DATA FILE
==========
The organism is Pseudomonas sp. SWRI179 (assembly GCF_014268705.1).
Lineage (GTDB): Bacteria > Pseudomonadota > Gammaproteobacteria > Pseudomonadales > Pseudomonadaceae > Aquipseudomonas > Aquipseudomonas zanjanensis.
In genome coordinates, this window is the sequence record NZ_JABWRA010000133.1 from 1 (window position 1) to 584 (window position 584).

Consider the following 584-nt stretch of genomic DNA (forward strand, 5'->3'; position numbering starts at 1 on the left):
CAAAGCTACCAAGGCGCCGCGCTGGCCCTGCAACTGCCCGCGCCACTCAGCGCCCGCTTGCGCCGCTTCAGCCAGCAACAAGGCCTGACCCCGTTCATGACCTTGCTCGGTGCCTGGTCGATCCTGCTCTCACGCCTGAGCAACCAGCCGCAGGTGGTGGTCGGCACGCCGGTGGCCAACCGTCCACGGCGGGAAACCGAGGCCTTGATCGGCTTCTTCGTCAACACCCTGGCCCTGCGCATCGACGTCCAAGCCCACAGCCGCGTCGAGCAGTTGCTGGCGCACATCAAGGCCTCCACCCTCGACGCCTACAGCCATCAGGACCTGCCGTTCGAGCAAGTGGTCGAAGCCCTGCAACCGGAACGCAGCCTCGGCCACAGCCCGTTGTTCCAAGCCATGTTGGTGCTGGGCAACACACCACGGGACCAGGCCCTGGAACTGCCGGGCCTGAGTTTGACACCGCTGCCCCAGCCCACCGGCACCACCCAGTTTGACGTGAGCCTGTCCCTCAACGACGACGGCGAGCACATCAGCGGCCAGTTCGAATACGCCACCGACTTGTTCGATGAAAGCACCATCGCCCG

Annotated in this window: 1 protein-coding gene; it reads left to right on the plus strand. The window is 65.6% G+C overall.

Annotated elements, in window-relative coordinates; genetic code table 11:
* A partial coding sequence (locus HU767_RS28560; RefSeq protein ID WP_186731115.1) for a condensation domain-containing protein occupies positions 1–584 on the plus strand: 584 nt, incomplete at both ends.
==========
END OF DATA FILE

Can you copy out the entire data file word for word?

The organism is Pseudomonas sp. SWRI179 (assembly GCF_014268705.1).
Lineage (GTDB): Bacteria > Pseudomonadota > Gammaproteobacteria > Pseudomonadales > Pseudomonadaceae > Aquipseudomonas > Aquipseudomonas zanjanensis.
In genome coordinates, this window is the sequence record NZ_JABWRA010000133.1 from 1 (window position 1) to 584 (window position 584).

Consider the following 584-nt stretch of genomic DNA (forward strand, 5'->3'; position numbering starts at 1 on the left):
CAAAGCTACCAAGGCGCCGCGCTGGCCCTGCAACTGCCCGCGCCACTCAGCGCCCGCTTGCGCCGCTTCAGCCAGCAACAAGGCCTGACCCCGTTCATGACCTTGCTCGGTGCCTGGTCGATCCTGCTCTCACGCCTGAGCAACCAGCCGCAGGTGGTGGTCGGCACGCCGGTGGCCAACCGTCCACGGCGGGAAACCGAGGCCTTGATCGGCTTCTTCGTCAACACCCTGGCCCTGCGCATCGACGTCCAAGCCCACAGCCGCGTCGAGCAGTTGCTGGCGCACATCAAGGCCTCCACCCTCGACGCCTACAGCCATCAGGACCTGCCGTTCGAGCAAGTGGTCGAAGCCCTGCAACCGGAACGCAGCCTCGGCCACAGCCCGTTGTTCCAAGCCATGTTGGTGCTGGGCAACACACCACGGGACCAGGCCCTGGAACTGCCGGGCCTGAGTTTGACACCGCTGCCCCAGCCCACCGGCACCACCCAGTTTGACGTGAGCCTGTCCCTCAACGACGACGGCGAGCACATCAGCGGCCAGTTCGAATACGCCACCGACTTGTTCGATGAAAGCACCATCGCCCG

Annotated in this window: 1 protein-coding gene; it reads left to right on the plus strand. The window is 65.6% G+C overall.

Annotated elements, in window-relative coordinates; genetic code table 11:
* A partial coding sequence (locus HU767_RS28560; RefSeq protein ID WP_186731115.1) for a condensation domain-containing protein occupies positions 1–584 on the plus strand: 584 nt, incomplete at both ends.